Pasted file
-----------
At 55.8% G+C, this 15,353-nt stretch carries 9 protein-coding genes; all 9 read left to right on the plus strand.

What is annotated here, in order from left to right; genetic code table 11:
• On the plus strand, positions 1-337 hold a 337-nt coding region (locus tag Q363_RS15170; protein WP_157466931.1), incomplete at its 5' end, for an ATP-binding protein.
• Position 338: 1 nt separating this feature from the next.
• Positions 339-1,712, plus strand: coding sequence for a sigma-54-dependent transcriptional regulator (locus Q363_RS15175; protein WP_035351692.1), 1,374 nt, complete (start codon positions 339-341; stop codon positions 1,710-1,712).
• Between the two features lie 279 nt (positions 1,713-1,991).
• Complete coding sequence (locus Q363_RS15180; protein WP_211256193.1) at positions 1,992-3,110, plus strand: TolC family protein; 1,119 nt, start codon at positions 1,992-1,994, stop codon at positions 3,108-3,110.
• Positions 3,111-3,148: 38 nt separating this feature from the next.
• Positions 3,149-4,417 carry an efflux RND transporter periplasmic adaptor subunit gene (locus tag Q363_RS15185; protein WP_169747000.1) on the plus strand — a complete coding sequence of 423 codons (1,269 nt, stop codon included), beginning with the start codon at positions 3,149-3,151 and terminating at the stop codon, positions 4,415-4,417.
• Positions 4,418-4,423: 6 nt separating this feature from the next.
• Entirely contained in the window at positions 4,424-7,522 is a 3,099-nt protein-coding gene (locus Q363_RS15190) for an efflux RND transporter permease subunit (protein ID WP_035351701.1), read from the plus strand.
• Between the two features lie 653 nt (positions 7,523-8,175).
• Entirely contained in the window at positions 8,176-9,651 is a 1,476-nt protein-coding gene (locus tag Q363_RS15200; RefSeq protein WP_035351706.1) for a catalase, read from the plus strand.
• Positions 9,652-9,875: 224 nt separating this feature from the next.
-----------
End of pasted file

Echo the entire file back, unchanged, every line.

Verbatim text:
At 55.8% G+C, this 15,353-nt stretch carries 9 protein-coding genes; all 9 read left to right on the plus strand.

What is annotated here, in order from left to right; genetic code table 11:
• On the plus strand, positions 1-337 hold a 337-nt coding region (locus tag Q363_RS15170; protein WP_157466931.1), incomplete at its 5' end, for an ATP-binding protein.
• Position 338: 1 nt separating this feature from the next.
• Positions 339-1,712, plus strand: coding sequence for a sigma-54-dependent transcriptional regulator (locus Q363_RS15175; protein WP_035351692.1), 1,374 nt, complete (start codon positions 339-341; stop codon positions 1,710-1,712).
• Between the two features lie 279 nt (positions 1,713-1,991).
• Complete coding sequence (locus Q363_RS15180; protein WP_211256193.1) at positions 1,992-3,110, plus strand: TolC family protein; 1,119 nt, start codon at positions 1,992-1,994, stop codon at positions 3,108-3,110.
• Positions 3,111-3,148: 38 nt separating this feature from the next.
• Positions 3,149-4,417 carry an efflux RND transporter periplasmic adaptor subunit gene (locus tag Q363_RS15185; protein WP_169747000.1) on the plus strand — a complete coding sequence of 423 codons (1,269 nt, stop codon included), beginning with the start codon at positions 3,149-3,151 and terminating at the stop codon, positions 4,415-4,417.
• Positions 4,418-4,423: 6 nt separating this feature from the next.
• Entirely contained in the window at positions 4,424-7,522 is a 3,099-nt protein-coding gene (locus Q363_RS15190) for an efflux RND transporter permease subunit (protein ID WP_035351701.1), read from the plus strand.
• Between the two features lie 653 nt (positions 7,523-8,175).
• Entirely contained in the window at positions 8,176-9,651 is a 1,476-nt protein-coding gene (locus tag Q363_RS15200; RefSeq protein WP_035351706.1) for a catalase, read from the plus strand.
• Positions 9,652-9,875: 224 nt separating this feature from the next.